It wasn’t until I was in pastry school that I first learned what a French macaron was. They are delightful, chewy almond cookies that also happen to be extremely addictive. The flavor combinations span from classic vanilla buttercream to foie gras or curry fillings. Sometimes I’ll make carrot powder from dehydrated carrots and add it to the recipe to make ‘carrot cake’ macarons with a cream cheese filling. They are very versatile and a great palette for creativity.

In the last two years it’s been fun watching them grow in popularity. I am always in support of products that utilize traditional French pastry techniques because many American pastries and desserts these days are the bi-product of so many artificial ingredients and shortcuts.

They are also a bit more involved to make than the always-popular cupcake, but that makes the whole process even more rewarding.

At altitude, I have found that my French macaron recipes passed along to me by my chef mentors are still successful. I have used variations of these recipes at the restaurant, and my red velvet macaron was even featured in Saveur magazine’s January 2011 issue.

So I’m going to do something that I don’t do very often, and that’s share one of my more prized recipes. I hate being discouraged when trying recipes, and no one else should have to be either. Especially for something as tasty as a French macaron.

The recipe below is for chocolate macarons. These ones were filled with a white chocolate key lime ganache, but virtually any filling you desire can be used. If you wish to make an almond macaron, for instance, use confectioner’s sugar in place of the cocoa powder.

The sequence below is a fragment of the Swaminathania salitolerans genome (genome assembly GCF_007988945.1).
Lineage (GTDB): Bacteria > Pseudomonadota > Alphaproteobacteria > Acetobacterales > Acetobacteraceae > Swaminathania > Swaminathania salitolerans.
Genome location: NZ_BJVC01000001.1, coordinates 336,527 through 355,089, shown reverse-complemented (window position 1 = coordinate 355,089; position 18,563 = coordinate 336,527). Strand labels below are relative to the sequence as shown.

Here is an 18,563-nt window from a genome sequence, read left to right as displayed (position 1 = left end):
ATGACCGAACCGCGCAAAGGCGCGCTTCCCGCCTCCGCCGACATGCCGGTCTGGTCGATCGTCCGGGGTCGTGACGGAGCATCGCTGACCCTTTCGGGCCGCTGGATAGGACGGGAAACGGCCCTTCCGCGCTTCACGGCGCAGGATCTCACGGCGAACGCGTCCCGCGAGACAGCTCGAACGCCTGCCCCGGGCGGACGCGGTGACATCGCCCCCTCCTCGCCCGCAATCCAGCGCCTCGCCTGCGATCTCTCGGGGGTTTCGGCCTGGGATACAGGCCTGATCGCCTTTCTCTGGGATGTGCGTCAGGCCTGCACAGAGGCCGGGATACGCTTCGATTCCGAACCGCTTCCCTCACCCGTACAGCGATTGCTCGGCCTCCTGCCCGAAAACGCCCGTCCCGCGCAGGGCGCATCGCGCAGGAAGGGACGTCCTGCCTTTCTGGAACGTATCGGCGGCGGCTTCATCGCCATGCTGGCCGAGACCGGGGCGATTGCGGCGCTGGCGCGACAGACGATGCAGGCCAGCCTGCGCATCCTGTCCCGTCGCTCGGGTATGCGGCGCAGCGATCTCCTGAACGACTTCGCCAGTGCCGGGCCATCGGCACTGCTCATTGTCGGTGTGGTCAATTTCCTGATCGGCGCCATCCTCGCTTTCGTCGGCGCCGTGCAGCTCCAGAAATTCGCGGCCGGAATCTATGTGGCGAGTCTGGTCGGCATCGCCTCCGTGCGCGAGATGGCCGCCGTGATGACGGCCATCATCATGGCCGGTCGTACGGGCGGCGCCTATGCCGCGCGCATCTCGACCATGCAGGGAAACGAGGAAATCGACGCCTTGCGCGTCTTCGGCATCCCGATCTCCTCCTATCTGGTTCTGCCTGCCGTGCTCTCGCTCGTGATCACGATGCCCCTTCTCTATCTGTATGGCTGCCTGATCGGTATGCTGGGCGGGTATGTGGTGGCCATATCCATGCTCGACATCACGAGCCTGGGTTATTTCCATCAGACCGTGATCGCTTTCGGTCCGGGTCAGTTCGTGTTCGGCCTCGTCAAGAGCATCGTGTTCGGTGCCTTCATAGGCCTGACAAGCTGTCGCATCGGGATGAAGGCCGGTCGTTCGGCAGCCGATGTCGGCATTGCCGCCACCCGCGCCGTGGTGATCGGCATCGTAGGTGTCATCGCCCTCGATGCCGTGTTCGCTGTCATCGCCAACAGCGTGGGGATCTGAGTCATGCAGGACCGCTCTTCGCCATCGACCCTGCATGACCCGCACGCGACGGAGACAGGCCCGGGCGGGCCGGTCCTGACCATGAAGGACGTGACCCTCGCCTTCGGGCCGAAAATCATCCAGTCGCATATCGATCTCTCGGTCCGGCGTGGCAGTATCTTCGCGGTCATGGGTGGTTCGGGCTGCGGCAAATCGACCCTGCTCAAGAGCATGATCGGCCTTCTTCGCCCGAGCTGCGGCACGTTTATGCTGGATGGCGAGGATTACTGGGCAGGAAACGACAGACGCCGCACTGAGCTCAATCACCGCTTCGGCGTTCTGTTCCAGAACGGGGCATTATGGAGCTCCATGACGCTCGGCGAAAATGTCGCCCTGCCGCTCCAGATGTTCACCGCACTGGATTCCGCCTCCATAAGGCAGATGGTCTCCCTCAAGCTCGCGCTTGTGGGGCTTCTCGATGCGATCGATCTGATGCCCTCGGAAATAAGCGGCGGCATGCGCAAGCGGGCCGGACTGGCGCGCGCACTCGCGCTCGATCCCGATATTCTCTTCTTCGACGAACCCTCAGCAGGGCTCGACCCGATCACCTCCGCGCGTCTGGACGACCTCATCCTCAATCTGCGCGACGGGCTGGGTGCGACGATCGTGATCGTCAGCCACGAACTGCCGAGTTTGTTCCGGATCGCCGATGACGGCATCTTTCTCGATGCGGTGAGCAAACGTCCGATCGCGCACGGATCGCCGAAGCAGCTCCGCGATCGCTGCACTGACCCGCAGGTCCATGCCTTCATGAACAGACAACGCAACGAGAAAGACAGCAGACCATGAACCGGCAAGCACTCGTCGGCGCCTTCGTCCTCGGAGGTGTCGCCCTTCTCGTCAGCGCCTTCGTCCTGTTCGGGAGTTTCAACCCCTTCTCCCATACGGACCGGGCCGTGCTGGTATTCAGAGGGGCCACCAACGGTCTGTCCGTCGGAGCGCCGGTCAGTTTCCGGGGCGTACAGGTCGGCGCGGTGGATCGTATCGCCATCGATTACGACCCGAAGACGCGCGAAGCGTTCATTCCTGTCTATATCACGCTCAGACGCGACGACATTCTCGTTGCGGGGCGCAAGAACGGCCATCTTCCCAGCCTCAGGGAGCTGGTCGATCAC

Chocolate Macarons (courtesy of The French Pastry School)

5 egg whites
1/4 cup sugar
2 cups finely ground almond flour
3 1/4 cups confectioner’s sugar
3 tablespoons cocoa powder

Preheat your oven to 300 F. In the bowl of an electric mixer, use the whisk attachment to whip the egg whites and sugar to create firm peaks.

Meanwhile, sift the almond flour, confectioner’s sugar, and cocoa powder to remove any lumps. You want the macaron to have a smooth, shiny shell.

When the egg whites and sugar are whipped, fold the dry mixture into the whites. Continue folding in the same direction, until the mixture looks like ‘lava’. It will be shiny, slightly runny, and fall on top of itself when you lift a spatula from the batter. You want it to be thin enough that you can pipe it without straining your wrist muscles, but not so thin it runs out of the pastry bag.

Scoop the batter into a pastry bag fitted with a round tip and pipe quarter-sized bulbs on parchment-lined baking sheets. Place another baking sheet underneath and whack it on the counter to remove any air bubbles. Place both sheets in the oven (the double baking sheet technique gives your macarons an even, beautiful ‘foot’). Bake for 10-11 minutes. The macarons will need to cool before you can remove them easily from the parchment. If you try to take the off when they are still warm, you will rip the tops off and leave the ‘bellies’ behind.

Sandwich with your desired filling and refrigerate the macarons for at least 12 hours. The almonds in the macaron will absorb moisture from the filling and create that signature chewiness we all love about French macarons. The longer they mature in the refrigerator the chewier and softer they will get. Patience! But it is well worth it.

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